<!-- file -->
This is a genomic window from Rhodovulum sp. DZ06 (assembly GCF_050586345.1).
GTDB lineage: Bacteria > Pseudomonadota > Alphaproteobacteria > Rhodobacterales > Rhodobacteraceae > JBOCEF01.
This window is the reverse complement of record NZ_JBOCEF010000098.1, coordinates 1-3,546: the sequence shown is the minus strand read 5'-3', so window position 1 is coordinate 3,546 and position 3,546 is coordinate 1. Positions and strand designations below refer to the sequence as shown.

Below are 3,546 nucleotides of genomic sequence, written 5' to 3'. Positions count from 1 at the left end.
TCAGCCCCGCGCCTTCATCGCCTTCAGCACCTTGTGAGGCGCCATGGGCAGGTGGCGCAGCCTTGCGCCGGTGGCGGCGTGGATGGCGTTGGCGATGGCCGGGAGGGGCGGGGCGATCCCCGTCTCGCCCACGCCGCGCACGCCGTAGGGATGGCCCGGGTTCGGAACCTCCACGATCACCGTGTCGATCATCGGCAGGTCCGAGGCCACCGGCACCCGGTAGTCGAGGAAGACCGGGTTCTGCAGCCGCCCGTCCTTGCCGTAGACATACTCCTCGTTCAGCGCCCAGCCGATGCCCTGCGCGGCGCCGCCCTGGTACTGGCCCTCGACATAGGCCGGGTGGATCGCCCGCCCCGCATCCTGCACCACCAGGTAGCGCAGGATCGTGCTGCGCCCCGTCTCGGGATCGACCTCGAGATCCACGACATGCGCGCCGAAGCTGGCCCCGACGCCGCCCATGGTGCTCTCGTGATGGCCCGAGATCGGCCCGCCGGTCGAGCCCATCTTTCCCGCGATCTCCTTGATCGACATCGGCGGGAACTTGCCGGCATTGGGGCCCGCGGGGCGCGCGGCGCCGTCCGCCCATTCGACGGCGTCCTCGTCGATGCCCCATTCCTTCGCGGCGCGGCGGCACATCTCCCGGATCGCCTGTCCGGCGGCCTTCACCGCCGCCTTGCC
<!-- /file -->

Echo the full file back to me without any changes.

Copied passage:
This is a genomic window from Rhodovulum sp. DZ06 (assembly GCF_050586345.1).
GTDB lineage: Bacteria > Pseudomonadota > Alphaproteobacteria > Rhodobacterales > Rhodobacteraceae > JBOCEF01.
This window is the reverse complement of record NZ_JBOCEF010000098.1, coordinates 1-3,546: the sequence shown is the minus strand read 5'-3', so window position 1 is coordinate 3,546 and position 3,546 is coordinate 1. Positions and strand designations below refer to the sequence as shown.

Below are 3,546 nucleotides of genomic sequence, written 5' to 3'. Positions count from 1 at the left end.
TCAGCCCCGCGCCTTCATCGCCTTCAGCACCTTGTGAGGCGCCATGGGCAGGTGGCGCAGCCTTGCGCCGGTGGCGGCGTGGATGGCGTTGGCGATGGCCGGGAGGGGCGGGGCGATCCCCGTCTCGCCCACGCCGCGCACGCCGTAGGGATGGCCCGGGTTCGGAACCTCCACGATCACCGTGTCGATCATCGGCAGGTCCGAGGCCACCGGCACCCGGTAGTCGAGGAAGACCGGGTTCTGCAGCCGCCCGTCCTTGCCGTAGACATACTCCTCGTTCAGCGCCCAGCCGATGCCCTGCGCGGCGCCGCCCTGGTACTGGCCCTCGACATAGGCCGGGTGGATCGCCCGCCCCGCATCCTGCACCACCAGGTAGCGCAGGATCGTGCTGCGCCCCGTCTCGGGATCGACCTCGAGATCCACGACATGCGCGCCGAAGCTGGCCCCGACGCCGCCCATGGTGCTCTCGTGATGGCCCGAGATCGGCCCGCCGGTCGAGCCCATCTTTCCCGCGATCTCCTTGATCGACATCGGCGGGAACTTGCCGGCATTGGGGCCCGCGGGGCGCGCGGCGCCGTCCGCCCATTCGACGGCGTCCTCGTCGATGCCCCATTCCTTCGCGGCGCGGCGGCACATCTCCCGGATCGCCTGTCCGGCGGCCTTCACCGCCGCCTTGCC